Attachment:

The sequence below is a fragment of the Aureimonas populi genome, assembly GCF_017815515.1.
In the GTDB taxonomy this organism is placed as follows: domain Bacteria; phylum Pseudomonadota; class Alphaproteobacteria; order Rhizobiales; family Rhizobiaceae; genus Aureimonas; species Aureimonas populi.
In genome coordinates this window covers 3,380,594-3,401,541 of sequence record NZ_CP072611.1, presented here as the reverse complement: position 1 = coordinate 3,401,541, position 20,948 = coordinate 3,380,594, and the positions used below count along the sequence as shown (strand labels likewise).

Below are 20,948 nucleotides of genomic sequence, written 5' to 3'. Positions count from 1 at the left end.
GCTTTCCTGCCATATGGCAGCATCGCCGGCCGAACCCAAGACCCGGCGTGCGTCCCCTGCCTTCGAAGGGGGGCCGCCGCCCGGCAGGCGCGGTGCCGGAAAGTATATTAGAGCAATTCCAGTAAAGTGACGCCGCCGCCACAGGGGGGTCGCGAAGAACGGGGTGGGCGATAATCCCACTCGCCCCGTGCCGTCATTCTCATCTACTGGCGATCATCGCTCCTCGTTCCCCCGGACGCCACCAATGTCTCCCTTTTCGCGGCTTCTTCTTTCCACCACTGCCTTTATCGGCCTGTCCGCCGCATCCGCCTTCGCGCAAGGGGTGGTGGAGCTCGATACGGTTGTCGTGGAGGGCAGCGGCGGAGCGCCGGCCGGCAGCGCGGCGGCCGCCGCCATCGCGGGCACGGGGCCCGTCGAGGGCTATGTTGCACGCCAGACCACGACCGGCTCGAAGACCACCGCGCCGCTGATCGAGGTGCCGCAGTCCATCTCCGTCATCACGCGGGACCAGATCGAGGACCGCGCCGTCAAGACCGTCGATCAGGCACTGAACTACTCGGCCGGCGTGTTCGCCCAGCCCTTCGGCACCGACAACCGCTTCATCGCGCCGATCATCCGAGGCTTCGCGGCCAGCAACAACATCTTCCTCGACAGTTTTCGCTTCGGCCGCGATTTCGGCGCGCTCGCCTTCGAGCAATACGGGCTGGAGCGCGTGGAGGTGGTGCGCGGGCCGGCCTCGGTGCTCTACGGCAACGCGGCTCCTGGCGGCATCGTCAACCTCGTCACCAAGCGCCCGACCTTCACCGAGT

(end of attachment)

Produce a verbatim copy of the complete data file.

The sequence below is a fragment of the Aureimonas populi genome, assembly GCF_017815515.1.
In the GTDB taxonomy this organism is placed as follows: domain Bacteria; phylum Pseudomonadota; class Alphaproteobacteria; order Rhizobiales; family Rhizobiaceae; genus Aureimonas; species Aureimonas populi.
In genome coordinates this window covers 3,380,594-3,401,541 of sequence record NZ_CP072611.1, presented here as the reverse complement: position 1 = coordinate 3,401,541, position 20,948 = coordinate 3,380,594, and the positions used below count along the sequence as shown (strand labels likewise).

Below are 20,948 nucleotides of genomic sequence, written 5' to 3'. Positions count from 1 at the left end.
GCTTTCCTGCCATATGGCAGCATCGCCGGCCGAACCCAAGACCCGGCGTGCGTCCCCTGCCTTCGAAGGGGGGCCGCCGCCCGGCAGGCGCGGTGCCGGAAAGTATATTAGAGCAATTCCAGTAAAGTGACGCCGCCGCCACAGGGGGGTCGCGAAGAACGGGGTGGGCGATAATCCCACTCGCCCCGTGCCGTCATTCTCATCTACTGGCGATCATCGCTCCTCGTTCCCCCGGACGCCACCAATGTCTCCCTTTTCGCGGCTTCTTCTTTCCACCACTGCCTTTATCGGCCTGTCCGCCGCATCCGCCTTCGCGCAAGGGGTGGTGGAGCTCGATACGGTTGTCGTGGAGGGCAGCGGCGGAGCGCCGGCCGGCAGCGCGGCGGCCGCCGCCATCGCGGGCACGGGGCCCGTCGAGGGCTATGTTGCACGCCAGACCACGACCGGCTCGAAGACCACCGCGCCGCTGATCGAGGTGCCGCAGTCCATCTCCGTCATCACGCGGGACCAGATCGAGGACCGCGCCGTCAAGACCGTCGATCAGGCACTGAACTACTCGGCCGGCGTGTTCGCCCAGCCCTTCGGCACCGACAACCGCTTCATCGCGCCGATCATCCGAGGCTTCGCGGCCAGCAACAACATCTTCCTCGACAGTTTTCGCTTCGGCCGCGATTTCGGCGCGCTCGCCTTCGAGCAATACGGGCTGGAGCGCGTGGAGGTGGTGCGCGGGCCGGCCTCGGTGCTCTACGGCAACGCGGCTCCTGGCGGCATCGTCAACCTCGTCACCAAGCGCCCGACCTTCACCGAGT